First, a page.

This year's spring assembly of the German bishops' conference, scheduled in Mainz March 2-5, will be dominated by the election of a successor to the its current president, Cardinal Reinhard Marx of Munich and Freising.

The cardinal, 66, is retiring from presidency and has said it is time for a younger generation to take the helm, reported the German Catholic news agency, KNA.

Cardinal Marx has won praise for being down to earth and diplomatic and, most of all, for having good connections to Pope Francis, all of which made him an effective representative of his fellow bishops, KNA reported.

The conference vice president, Bishop Franz-Josef Bode of Osnabruck, 69, has already said he will not run for president. Cardinal Rainer Maria Woelki of Cologne also has ruled out running.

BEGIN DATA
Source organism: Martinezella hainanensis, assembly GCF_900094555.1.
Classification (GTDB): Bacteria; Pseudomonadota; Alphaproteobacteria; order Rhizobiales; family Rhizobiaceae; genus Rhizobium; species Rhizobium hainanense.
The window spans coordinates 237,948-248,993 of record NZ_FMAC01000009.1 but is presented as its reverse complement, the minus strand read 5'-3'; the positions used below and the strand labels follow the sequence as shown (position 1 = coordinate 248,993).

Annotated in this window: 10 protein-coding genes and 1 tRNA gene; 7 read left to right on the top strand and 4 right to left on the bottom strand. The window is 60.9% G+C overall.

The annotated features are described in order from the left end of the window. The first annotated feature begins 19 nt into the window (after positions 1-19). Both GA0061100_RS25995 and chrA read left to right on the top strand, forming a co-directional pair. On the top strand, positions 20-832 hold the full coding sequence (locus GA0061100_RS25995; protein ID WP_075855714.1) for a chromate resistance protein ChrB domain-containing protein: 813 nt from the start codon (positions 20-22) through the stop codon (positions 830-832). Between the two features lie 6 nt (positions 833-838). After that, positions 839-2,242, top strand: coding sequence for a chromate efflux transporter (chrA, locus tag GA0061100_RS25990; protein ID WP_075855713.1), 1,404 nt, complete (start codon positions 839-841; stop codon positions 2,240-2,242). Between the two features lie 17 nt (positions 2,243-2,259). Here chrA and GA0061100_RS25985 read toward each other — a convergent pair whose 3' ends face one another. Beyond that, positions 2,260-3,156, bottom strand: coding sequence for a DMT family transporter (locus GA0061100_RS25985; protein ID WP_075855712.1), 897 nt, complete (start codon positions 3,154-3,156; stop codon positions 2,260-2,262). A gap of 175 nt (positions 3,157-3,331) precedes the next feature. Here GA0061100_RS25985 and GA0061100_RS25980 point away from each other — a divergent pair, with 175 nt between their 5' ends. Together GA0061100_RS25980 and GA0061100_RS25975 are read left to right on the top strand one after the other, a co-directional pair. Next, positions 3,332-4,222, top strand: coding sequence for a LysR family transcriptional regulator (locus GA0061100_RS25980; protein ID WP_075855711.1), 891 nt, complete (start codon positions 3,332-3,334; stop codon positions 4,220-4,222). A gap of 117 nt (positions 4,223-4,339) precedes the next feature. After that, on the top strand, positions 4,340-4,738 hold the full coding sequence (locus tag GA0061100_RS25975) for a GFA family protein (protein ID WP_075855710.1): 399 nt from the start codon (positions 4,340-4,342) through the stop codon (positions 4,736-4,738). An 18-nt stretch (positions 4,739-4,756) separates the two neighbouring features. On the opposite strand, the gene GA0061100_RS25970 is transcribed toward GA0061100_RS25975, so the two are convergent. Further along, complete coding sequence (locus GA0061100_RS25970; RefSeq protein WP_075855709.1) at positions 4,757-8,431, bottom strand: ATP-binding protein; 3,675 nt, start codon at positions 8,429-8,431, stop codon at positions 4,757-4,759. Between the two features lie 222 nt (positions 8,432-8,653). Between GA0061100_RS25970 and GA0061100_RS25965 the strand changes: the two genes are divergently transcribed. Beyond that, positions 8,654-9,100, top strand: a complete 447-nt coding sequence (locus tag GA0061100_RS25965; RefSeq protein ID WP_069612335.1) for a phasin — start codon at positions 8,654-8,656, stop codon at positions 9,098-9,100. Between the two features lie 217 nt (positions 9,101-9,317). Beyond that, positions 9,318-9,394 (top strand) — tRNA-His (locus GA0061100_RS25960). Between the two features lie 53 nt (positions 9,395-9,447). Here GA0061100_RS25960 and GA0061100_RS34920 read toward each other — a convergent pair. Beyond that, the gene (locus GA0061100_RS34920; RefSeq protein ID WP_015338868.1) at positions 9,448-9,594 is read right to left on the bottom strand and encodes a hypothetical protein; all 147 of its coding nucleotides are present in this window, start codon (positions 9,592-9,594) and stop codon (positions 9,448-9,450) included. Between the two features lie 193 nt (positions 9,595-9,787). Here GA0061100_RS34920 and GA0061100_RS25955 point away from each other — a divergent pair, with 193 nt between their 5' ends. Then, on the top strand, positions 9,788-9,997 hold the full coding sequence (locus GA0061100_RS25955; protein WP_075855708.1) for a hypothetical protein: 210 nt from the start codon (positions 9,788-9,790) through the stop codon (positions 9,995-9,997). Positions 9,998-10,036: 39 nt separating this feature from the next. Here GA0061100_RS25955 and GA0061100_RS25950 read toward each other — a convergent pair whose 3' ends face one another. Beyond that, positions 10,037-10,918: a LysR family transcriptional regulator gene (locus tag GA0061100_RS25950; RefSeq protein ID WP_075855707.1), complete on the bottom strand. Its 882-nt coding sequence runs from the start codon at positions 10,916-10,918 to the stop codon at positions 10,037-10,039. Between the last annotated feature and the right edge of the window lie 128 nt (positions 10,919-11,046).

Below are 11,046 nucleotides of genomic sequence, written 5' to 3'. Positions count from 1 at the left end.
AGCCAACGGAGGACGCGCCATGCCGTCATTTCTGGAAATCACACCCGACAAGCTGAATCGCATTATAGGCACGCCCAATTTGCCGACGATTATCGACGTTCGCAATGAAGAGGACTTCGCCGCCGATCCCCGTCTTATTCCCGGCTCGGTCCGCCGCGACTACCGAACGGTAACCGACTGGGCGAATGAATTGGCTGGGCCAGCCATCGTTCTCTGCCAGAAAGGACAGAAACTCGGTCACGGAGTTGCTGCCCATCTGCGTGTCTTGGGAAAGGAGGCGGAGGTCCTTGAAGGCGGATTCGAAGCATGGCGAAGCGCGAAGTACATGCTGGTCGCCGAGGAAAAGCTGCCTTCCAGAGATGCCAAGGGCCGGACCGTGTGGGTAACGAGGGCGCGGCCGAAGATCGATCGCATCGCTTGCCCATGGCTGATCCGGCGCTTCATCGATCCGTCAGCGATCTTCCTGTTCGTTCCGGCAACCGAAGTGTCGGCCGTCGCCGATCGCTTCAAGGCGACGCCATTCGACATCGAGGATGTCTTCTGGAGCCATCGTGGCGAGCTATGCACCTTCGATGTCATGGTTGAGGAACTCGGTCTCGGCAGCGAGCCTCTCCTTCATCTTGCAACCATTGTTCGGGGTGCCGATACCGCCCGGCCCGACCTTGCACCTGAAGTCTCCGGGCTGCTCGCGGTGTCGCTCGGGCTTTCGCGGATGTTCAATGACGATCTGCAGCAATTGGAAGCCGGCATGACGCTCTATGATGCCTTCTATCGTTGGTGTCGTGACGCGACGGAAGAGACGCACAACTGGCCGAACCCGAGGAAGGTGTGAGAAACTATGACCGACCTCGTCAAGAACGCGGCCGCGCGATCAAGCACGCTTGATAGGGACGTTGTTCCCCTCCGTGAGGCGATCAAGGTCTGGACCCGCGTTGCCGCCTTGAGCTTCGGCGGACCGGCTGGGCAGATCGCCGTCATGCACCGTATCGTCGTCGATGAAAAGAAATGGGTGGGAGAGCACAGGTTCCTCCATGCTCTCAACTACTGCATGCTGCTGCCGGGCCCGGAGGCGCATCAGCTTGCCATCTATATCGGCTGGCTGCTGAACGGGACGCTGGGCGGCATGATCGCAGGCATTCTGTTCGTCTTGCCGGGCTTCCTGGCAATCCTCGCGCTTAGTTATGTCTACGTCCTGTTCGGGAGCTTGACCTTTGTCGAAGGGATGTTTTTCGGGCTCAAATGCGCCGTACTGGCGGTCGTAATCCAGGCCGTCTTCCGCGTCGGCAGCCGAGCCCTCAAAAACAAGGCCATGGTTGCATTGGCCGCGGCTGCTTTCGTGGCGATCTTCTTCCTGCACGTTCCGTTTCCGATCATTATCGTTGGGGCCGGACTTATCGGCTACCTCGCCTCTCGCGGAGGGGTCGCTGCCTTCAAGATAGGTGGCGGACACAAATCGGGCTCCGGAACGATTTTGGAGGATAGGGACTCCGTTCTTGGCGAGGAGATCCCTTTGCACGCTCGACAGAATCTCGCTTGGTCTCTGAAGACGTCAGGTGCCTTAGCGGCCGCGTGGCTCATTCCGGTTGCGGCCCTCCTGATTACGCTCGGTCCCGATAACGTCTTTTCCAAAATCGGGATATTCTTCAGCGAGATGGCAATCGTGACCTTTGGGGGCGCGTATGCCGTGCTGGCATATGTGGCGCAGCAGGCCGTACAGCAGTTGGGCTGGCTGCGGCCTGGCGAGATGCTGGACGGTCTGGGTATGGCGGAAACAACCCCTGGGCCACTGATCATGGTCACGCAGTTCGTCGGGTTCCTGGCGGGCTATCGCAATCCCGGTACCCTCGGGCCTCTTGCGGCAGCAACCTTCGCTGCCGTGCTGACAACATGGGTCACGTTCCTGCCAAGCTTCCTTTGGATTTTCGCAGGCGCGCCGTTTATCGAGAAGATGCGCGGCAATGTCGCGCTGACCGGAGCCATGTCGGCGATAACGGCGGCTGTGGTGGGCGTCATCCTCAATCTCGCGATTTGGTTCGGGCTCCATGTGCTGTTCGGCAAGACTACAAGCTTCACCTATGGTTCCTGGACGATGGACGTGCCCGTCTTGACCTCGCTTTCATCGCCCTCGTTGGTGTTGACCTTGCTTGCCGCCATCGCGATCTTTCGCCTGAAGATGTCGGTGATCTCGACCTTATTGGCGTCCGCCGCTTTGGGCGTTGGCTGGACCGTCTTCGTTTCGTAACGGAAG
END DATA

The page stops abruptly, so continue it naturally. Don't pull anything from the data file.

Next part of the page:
There is intense media interest in the meeting, not the least because of the other issues the bishops will address, including further efforts to tackle the sexual abuse scandal. Abuse victims are still waiting for the church to agree on compensation for their suffering. Sums of up to 400,000 euros (US$434,000) per victim have been discussed, a level that poorer dioceses may not be able to afford.

The spokesman on abuse issues for the German bishops' conference, Trier Bishop Stephan Ackermann, said recently he was confident an agreement on compensation would soon be reached.

The abuse scandal and its aftermath were a major driving force behind the Synodal Path reform process, an attempt by bishops and laypeople to restore confidence in the church. The bishops' meeting in Mainz will take stock of the Jan. 30-Feb. 1 Synodal Assembly in Frankfurt, which launched the reform dialogue.

The meeting is also likely to analyze "Querida Amazonia," (Beloved Amazonia), Pope Francis' post- apostolic exhortation on the October Synod of Bishops for the Amazon.